Originally published in The Intercept on October 2nd, 2018.
When Donald Trump signed a huge corporate and upper-income tax cut into law in December, it seemed like there was one small bright spot. With the GOP-backed bill projected to increase the national deficit by $1.9 trillion over the first decade, at the very least the Democrats could finally quit saying that an increase to the national debt — the vice that trapped so much progressive legislation — was per se political suicide.
In fact, as many Democrats reckoned at the time, if they reclaimed power, they could then repeal those Republican tax cuts and redirect the revenue to new social programs.
But this month, despite the sky decidedly not falling from the Trump tax cuts, Nancy Pelosi confirmed her intent to bringing back the “pay-go” rule, which requires all new spending to be offset with budget cuts or tax hikes. Pelosi first instituted the rule in 2007, effectively barring Congress from taking up progressive legislation that would increase the national debt.
This stark contrast between Republicans and Democrats was front-and-center at the second annual Modern Monetary Theory (MMT) conference, held last weekend at the New School in New York City. The MMT movement, started in the 1990s by a few heterodox economists, has since grown into a vocal and eclectic mix of academics and activists, trying to change the way we think about government spending.
In a nutshell: MMT proponents believe that the government can safely spend far more money than it currently does, and increasing the federal deficit is not a bad thing in and of itself — a public deficit is also a private-sector surplus, after all.
While typically we hear rhetoric that our political leaders must first “find” money through new taxes or budget cuts in order to pay for new programs, MMT proponents say that’s a fundamental misunderstanding of how money works. In so-called fiat currency systems (meaning societies in which money isn’t backed by physically valuable commodities like gold or silver) governments literally create the money and tax it later to control for inflation and keep it in demand.
Inflation is still a risk, MMT advocates say, but it’s a much more remote risk than mainstream economists let on, and it’s one that can be addressed down the line if it arises, without so much pre-emptive austerity.
The first MMT conference was held a year ago at the University of Missouri-Kansas City, where Stephanie Kelton, one of the movement’s top economists, then worked. Kelton most famously served as the chief economic adviser for Sen. Bernie Sanders’s presidential campaign, and before that as the chief economist on the U.S. Senate Budget Committee, which was Sanders’s domain. (She now teaches at Stony Brook University in New York.)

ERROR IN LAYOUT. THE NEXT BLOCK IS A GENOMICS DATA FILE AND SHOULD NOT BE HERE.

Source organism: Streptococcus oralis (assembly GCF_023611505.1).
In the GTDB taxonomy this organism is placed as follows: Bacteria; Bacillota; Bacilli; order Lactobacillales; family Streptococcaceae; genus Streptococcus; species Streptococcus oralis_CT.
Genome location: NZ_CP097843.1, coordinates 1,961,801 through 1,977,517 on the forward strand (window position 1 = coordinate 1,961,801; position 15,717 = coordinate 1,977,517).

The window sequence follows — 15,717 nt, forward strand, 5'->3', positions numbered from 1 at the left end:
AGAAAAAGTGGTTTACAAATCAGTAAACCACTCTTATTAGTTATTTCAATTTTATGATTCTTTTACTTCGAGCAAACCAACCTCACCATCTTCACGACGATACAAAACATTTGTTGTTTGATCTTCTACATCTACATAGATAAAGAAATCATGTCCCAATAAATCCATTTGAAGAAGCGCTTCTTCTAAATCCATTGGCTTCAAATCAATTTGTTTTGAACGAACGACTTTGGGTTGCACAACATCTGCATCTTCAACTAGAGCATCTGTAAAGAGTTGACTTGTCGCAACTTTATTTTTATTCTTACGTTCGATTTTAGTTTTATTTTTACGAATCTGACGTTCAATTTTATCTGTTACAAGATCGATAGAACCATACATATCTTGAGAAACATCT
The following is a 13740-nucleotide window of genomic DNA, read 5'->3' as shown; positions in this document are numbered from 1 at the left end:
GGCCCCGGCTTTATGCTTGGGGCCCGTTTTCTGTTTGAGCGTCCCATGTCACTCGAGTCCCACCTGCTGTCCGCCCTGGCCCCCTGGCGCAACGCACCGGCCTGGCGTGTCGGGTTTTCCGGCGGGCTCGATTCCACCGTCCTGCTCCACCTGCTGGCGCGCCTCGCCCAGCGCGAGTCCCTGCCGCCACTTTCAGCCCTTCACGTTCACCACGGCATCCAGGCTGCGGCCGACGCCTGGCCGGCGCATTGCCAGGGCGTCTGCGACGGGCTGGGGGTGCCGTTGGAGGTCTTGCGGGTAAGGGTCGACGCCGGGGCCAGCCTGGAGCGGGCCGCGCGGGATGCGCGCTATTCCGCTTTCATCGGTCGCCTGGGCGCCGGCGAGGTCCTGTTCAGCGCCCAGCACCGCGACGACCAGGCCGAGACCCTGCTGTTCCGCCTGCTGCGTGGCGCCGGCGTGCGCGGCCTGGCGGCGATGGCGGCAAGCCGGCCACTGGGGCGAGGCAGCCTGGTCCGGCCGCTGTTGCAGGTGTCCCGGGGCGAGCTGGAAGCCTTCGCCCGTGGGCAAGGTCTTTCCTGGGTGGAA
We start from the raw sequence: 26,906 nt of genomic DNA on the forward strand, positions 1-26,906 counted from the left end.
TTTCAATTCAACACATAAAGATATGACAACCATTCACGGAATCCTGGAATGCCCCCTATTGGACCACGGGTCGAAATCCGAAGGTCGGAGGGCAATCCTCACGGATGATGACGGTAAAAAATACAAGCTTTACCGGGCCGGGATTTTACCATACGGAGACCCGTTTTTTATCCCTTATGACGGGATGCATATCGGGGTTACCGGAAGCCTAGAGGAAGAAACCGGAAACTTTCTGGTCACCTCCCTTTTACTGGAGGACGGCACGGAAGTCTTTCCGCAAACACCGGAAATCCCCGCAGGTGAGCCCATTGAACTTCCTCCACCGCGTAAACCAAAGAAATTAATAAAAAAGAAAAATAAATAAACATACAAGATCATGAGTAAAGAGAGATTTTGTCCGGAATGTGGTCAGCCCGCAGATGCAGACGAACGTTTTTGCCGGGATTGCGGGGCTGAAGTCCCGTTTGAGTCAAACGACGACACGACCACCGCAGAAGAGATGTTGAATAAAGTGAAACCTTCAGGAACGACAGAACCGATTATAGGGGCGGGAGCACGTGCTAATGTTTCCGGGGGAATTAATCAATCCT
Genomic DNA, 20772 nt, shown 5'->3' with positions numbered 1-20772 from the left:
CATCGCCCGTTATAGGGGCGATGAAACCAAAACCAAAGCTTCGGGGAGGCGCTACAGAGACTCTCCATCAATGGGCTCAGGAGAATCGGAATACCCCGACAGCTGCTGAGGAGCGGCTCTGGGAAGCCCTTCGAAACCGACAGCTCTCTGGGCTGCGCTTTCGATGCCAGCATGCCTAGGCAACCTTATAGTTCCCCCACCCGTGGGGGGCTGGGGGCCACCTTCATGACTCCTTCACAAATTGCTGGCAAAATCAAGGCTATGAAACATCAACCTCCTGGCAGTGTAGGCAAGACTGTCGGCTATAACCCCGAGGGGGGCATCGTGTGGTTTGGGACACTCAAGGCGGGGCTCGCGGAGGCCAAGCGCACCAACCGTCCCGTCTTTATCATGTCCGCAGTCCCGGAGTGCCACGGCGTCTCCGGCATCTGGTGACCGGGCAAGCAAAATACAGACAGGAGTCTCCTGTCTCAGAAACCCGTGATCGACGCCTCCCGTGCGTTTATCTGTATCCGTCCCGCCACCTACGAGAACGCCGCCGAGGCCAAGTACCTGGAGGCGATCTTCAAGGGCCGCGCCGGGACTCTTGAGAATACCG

About 250 people registered for that first conference, compared to this year’s more than 430. The attendees, while hailing from diverse disciplines, were overwhelmingly white and male — something Lua Kamal Yuille, a law professor and one of the few African-American conference speakers, pointedly criticized during her panel remarks.
On Friday, Kelton gave a presentation titled “Mainstreaming MMT,” assessing how effective the movement has been in getting its ideas out to the public.
By many measures, they’re doing quite a good job. Just last week, NPR’s Planet Money featured a podcast episode on MMT, and Bloomberg ran a story titled: “Trillion-Dollar Deficit? Whatever, Says New Consensus.” Kelton recently appeared on Jon Favreau’s popular liberal podcast, The Wilderness, and in the past year-and-a half, there’s been other deep dives into MMT in The Nation, the Huffington Post, and VICE.
“First they don’t want to hear you,” said Kelton to her rapturous audience. “Then they ridicule you, then they attack you, and then you win.”
While Kelton acknowledged the growing attention she and her colleagues have been receiving from mainstream outlets, she spent much of her public remarks focused on how their ideas are still unfairly cast by policymakers and the media. Paul Krugman, the New York Times economist, was a top target of Kelton’s frustration. In 2011, he blogged several critical posts about MMT, including to say that its adherents believe “deficits never matter.”
“This became the way that many people, probably a million or more, were introduced to MMT for the first time,” said Kelton. She also pointed toVICE’s recent headline, “The Radical Theory That the Government Has Unlimited Money” as an example of being misrepresented as more extremist than they are.
Still, MMT advocates struggled to decide just how they would frame their own movement. Were they radical or mainstream? Fringe or conventional? Rohan Grey, the conference’s head convener and president of the student-driven Modern Money Network, told The Intercept that they worked hard to “make sure there were different disciplines represented at the conference, so this isn’t seen as just a bunch of heterodox economists.”
The appeal of MMT is likely to grow, as the Democratic Party embraces new, ambitious, and expensive ideas like “Medicare for All” and free college. While some progressive leaders have called for paying for new social programs through cuts to the military or increased taxes on Wall Street, the so-called deficit owls in the MMT movement are encouraging leaders to worry less about how exactly they’ll finance their goals.